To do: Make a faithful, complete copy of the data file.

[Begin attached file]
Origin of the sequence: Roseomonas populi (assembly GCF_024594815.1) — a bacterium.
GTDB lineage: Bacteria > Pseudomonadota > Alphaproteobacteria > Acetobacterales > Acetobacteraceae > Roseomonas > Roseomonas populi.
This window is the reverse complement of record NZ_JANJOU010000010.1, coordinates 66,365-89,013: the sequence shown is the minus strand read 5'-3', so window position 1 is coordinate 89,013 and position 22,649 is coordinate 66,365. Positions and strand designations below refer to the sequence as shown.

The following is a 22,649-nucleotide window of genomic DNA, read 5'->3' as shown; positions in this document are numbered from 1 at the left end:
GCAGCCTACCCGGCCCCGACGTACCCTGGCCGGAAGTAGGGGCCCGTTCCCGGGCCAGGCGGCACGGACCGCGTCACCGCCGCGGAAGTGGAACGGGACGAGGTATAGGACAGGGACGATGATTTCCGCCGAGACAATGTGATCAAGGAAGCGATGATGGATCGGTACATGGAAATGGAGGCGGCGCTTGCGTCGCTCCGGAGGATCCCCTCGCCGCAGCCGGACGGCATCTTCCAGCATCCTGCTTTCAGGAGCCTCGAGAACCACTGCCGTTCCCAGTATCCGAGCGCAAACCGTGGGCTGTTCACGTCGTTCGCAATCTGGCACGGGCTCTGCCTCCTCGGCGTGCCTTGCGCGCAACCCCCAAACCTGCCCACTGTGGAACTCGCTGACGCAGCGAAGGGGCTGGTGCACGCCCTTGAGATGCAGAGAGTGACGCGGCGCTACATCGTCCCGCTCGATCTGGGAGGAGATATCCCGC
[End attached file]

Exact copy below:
Origin of the sequence: Roseomonas populi (assembly GCF_024594815.1) — a bacterium.
GTDB lineage: Bacteria > Pseudomonadota > Alphaproteobacteria > Acetobacterales > Acetobacteraceae > Roseomonas > Roseomonas populi.
This window is the reverse complement of record NZ_JANJOU010000010.1, coordinates 66,365-89,013: the sequence shown is the minus strand read 5'-3', so window position 1 is coordinate 89,013 and position 22,649 is coordinate 66,365. Positions and strand designations below refer to the sequence as shown.

The following is a 22,649-nucleotide window of genomic DNA, read 5'->3' as shown; positions in this document are numbered from 1 at the left end:
GCAGCCTACCCGGCCCCGACGTACCCTGGCCGGAAGTAGGGGCCCGTTCCCGGGCCAGGCGGCACGGACCGCGTCACCGCCGCGGAAGTGGAACGGGACGAGGTATAGGACAGGGACGATGATTTCCGCCGAGACAATGTGATCAAGGAAGCGATGATGGATCGGTACATGGAAATGGAGGCGGCGCTTGCGTCGCTCCGGAGGATCCCCTCGCCGCAGCCGGACGGCATCTTCCAGCATCCTGCTTTCAGGAGCCTCGAGAACCACTGCCGTTCCCAGTATCCGAGCGCAAACCGTGGGCTGTTCACGTCGTTCGCAATCTGGCACGGGCTCTGCCTCCTCGGCGTGCCTTGCGCGCAACCCCCAAACCTGCCCACTGTGGAACTCGCTGACGCAGCGAAGGGGCTGGTGCACGCCCTTGAGATGCAGAGAGTGACGCGGCGCTACATCGTCCCGCTCGATCTGGGAGGAGATATCCCGC